The Mirage was built for speed – high speed. It was a beautiful aircraft, but it only reflected its graces when it flew over 300 knots. Below that speed the delta wing produced drag – lots of it. This characteristic encouraged pilots to refer to it as a “flying speed brake” when it was below 300 knots. Below 300 knots this drag caused it to chew up fuel. Because of this high speed design it probably had the fastest take-off and landing speed of any operational fighter aircraft in the world [1].

The second characteristic was the first part of a two part system that helped prevent pilots from unintentionally landing “wheels-up”. The upper speed limit for lowering the undercarriage was 240 knots. The aircraft had a large flashing red undercarriage warning light that came on once you were below 240 knots, without the undercarriage down, and if the engine was not at high power. In these conditions the aircraft “thought” you wanted to land and would remind you that you had not lowered the undercarriage. This was a fairly standard warning light system used in most aircraft. There was no aural warning system.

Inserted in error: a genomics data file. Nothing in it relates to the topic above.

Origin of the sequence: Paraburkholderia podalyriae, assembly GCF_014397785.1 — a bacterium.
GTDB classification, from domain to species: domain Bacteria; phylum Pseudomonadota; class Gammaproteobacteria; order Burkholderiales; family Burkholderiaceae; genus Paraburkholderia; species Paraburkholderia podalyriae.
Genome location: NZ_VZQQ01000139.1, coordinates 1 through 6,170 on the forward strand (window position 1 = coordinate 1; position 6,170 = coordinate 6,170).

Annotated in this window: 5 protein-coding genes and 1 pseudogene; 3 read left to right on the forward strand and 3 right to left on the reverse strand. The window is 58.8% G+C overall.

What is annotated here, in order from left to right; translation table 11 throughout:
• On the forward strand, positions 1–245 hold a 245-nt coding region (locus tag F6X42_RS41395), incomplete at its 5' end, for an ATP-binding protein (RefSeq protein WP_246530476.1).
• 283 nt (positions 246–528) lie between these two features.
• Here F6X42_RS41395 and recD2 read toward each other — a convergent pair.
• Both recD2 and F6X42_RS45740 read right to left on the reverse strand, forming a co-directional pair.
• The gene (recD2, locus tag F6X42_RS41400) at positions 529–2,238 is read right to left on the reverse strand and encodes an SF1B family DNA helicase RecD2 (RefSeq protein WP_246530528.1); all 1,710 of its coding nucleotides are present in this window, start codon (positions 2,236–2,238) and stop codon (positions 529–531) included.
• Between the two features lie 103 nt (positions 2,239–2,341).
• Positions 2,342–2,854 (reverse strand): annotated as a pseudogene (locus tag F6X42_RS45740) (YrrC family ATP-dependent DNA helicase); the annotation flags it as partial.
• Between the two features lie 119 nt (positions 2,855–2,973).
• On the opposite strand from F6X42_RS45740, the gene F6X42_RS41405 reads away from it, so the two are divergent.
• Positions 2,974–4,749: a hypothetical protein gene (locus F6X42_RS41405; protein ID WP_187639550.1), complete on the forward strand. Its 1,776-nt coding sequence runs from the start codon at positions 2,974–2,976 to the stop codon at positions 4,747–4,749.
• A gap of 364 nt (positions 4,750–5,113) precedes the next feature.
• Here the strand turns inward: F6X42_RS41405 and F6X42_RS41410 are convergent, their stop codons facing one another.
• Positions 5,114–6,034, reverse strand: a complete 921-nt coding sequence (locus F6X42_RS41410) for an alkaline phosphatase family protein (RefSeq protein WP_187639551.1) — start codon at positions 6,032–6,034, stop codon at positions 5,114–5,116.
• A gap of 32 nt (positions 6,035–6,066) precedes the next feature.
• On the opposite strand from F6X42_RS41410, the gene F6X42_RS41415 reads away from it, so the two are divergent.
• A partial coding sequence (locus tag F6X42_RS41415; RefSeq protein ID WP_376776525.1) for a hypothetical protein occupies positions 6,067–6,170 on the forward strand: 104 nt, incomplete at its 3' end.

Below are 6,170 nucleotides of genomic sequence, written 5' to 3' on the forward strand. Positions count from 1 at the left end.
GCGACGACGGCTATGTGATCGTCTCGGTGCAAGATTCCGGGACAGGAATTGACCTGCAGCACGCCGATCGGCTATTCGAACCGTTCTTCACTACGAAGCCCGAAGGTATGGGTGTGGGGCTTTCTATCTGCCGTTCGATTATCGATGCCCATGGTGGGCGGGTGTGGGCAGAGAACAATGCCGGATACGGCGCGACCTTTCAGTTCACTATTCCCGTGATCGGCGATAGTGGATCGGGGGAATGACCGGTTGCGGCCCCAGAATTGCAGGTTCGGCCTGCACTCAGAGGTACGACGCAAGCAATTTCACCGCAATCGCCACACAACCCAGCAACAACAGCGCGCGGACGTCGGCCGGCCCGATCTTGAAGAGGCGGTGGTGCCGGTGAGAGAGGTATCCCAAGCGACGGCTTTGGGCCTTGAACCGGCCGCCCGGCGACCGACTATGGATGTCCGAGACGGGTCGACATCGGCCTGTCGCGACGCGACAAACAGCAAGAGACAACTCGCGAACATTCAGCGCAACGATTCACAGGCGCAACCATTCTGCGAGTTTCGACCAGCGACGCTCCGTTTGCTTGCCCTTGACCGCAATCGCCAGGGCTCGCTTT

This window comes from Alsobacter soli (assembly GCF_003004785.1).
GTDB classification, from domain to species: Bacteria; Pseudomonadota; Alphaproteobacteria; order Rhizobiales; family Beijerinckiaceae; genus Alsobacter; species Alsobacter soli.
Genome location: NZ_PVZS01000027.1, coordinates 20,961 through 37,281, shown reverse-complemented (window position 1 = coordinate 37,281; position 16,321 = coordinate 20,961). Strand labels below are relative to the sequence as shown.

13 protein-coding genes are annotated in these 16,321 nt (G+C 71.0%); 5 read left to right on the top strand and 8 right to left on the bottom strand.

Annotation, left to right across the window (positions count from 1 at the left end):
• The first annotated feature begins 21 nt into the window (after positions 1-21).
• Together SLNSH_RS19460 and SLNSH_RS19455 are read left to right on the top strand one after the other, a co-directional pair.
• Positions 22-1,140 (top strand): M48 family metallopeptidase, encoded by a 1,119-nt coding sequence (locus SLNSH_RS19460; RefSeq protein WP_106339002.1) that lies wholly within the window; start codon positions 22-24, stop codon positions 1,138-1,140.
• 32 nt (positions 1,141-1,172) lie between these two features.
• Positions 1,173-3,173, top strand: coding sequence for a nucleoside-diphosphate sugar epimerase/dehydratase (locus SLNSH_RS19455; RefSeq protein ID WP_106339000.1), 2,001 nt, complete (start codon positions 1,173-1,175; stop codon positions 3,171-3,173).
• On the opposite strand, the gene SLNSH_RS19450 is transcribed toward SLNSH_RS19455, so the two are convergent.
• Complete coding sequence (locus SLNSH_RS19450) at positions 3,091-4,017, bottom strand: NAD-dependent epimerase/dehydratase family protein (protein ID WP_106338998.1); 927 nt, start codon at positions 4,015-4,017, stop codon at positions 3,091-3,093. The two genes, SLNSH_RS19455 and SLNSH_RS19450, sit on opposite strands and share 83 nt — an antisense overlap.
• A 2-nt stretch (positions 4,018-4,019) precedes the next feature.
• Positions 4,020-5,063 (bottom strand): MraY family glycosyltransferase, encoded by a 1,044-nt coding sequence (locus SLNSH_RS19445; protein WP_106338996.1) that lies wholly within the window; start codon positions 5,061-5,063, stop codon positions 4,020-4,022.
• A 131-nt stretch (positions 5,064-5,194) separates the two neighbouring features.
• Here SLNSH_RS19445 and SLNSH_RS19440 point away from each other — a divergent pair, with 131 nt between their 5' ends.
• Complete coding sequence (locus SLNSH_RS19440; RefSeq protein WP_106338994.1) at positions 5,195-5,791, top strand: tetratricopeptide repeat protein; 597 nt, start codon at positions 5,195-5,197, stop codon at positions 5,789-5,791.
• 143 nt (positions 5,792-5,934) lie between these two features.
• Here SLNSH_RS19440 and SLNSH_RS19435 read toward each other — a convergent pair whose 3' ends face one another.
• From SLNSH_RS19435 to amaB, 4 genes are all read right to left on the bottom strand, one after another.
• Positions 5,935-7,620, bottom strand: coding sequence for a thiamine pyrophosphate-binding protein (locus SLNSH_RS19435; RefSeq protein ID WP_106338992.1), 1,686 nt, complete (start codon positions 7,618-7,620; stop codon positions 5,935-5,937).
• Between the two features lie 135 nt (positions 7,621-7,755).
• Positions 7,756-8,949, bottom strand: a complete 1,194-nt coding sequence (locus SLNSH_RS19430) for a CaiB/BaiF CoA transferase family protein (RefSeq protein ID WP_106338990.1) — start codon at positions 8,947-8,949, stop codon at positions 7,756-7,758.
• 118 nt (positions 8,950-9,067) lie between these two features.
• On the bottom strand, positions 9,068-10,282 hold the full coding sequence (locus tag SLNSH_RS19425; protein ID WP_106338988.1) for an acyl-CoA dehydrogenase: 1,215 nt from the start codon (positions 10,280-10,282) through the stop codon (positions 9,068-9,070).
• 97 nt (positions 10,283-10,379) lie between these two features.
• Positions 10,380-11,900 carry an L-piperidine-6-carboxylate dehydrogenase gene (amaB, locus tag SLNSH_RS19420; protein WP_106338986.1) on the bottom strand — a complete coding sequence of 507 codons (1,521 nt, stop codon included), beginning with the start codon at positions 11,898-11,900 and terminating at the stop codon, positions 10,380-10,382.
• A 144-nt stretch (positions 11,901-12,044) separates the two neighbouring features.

However, operating within 50 nm of Tullamarine, and below 10,000 feet, CAA required all aircraft to fly under 250 knots to help air traffic controllers manage aircraft movements.[1] This restriction had little effect on most military or commercial aircraft but did have two significant impacts on Mirage operations.

The bulk of Mirage operations flying out of Avalon were carried out within this restricted area. Consequently, Mirages were mostly flown below 250 knots as “flying speed brakes” using a lot of fuel which significantly reduced sortie lengths. A speed of 300 knots would have been more appropriate as this was the minimum drag speed.